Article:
Cannas grow after spring bulbs bloom.

Spring bulbs are making a comeback from their unceremonious internments last autumn. Some of the earlier sorts are visibly extending foliage above the surface of the soil. A few narcissus, daffodil and crocus are already blooming! Now it is time to plant late bulbs, or summer bulbs, which start to grow through warm spring weather, and bloom for summer.

Spring bulbs are generally the same as hardy bulbs of climates with cold winter weather. They are hardy to frost while dormant. Since chill is relatively mild locally, their hardiness is irrelevant. Conversely, some prefer more chill than they experience locally. Inadequate chill can compromise performance. Autumn planting maximizes their brief chill exposure. 

Late bulbs are completely different from spring bulbs. Not only do they not require chill to perform, but some dislike it. Many of the most popular late bulbs that can naturalize here succumb to frost elsewhere. Instead of early planting for chill, as spring bulbs prefer, late bulbs prefer late planting to avoid chill. Their foliage emerges after the last threat of frost.

However, although they do not need or even appreciate chill, most popular late bulbs are resilient to the minor chill of local climates. Once established, they simply die back to the ground in response to the first frost of autumn. They maintain dormancy through winter to regenerate for spring. Some repeat this process for years, since the soil does not freeze.

Not all late bulbs are actually bulbs. Most are corms, rhizomes, tubers, tuberous roots, or other bulb-like perennials. Some, such as dahlia and canna, bloom through an extensive season. Some, such as lily and gladiolus, bloom only once. Planting in phases for a few weeks prolongs their bloom. Of course, they will synchronize for any subsequent bloom.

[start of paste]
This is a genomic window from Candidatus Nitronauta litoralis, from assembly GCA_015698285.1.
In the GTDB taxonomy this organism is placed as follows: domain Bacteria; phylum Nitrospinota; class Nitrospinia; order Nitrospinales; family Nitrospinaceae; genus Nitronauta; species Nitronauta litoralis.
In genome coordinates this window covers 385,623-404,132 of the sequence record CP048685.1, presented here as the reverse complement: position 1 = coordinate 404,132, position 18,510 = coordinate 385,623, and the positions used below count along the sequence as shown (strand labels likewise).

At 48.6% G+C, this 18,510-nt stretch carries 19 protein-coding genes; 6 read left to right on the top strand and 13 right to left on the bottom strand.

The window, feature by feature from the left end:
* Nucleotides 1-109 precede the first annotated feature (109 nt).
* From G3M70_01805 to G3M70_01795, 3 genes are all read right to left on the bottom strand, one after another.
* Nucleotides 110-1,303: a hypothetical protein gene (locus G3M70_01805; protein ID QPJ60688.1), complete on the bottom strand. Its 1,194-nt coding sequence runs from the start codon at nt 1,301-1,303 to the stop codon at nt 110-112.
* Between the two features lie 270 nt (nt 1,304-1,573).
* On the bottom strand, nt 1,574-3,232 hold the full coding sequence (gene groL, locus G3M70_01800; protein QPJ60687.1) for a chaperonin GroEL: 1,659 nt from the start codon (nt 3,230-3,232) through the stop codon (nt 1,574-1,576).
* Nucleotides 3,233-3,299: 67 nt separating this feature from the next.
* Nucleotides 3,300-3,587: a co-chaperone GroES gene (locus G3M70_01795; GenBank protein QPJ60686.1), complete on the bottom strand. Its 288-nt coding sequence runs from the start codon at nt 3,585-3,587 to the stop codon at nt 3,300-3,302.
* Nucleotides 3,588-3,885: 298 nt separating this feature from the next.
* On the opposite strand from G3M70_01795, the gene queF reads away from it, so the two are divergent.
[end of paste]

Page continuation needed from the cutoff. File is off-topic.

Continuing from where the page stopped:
Canna and common white calla are two of the most reliable late bulbs. Crocosmia is too reliable, and since it can be invasive, it is rarely available. Common gladioli and various lilies are spectacular in bloom, but not reliably perennial. Dahlia is a very rewarding and reasonably reliably perennial summer bulb. It is spectacularly variable in color, form and texture.

8 thoughts on “Late Bulbs Require No Chill

    1. Gingers are rad, although I only recently started growing the common Kahili ginger again, and was given butterfly ginger just last year. I acquired blood lilies also, but they are new to me. I think of them more as perennials, such as Clivia miniata, rather than bulbs.

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    1. Some get tall enough to be proportionate to a fence. Common kahili ginger can get half as high as a normal fence, although they lean out away from it rather far. Some of the cannas get as high as a fence, and stand very vertical.

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      1. Those with the prettiest flowers tend to stay lower, although a few get tall like those with thinner flowers. My ‘Australia’ gets only about five feet tall, with most of the foliage below four feet. (The top is bloom, which is not overly billowy.) I like cannas to be tall because that is how I expect them to be, but those who know them better prefer lower sorts that present their fluffier flowers where they can be seen.

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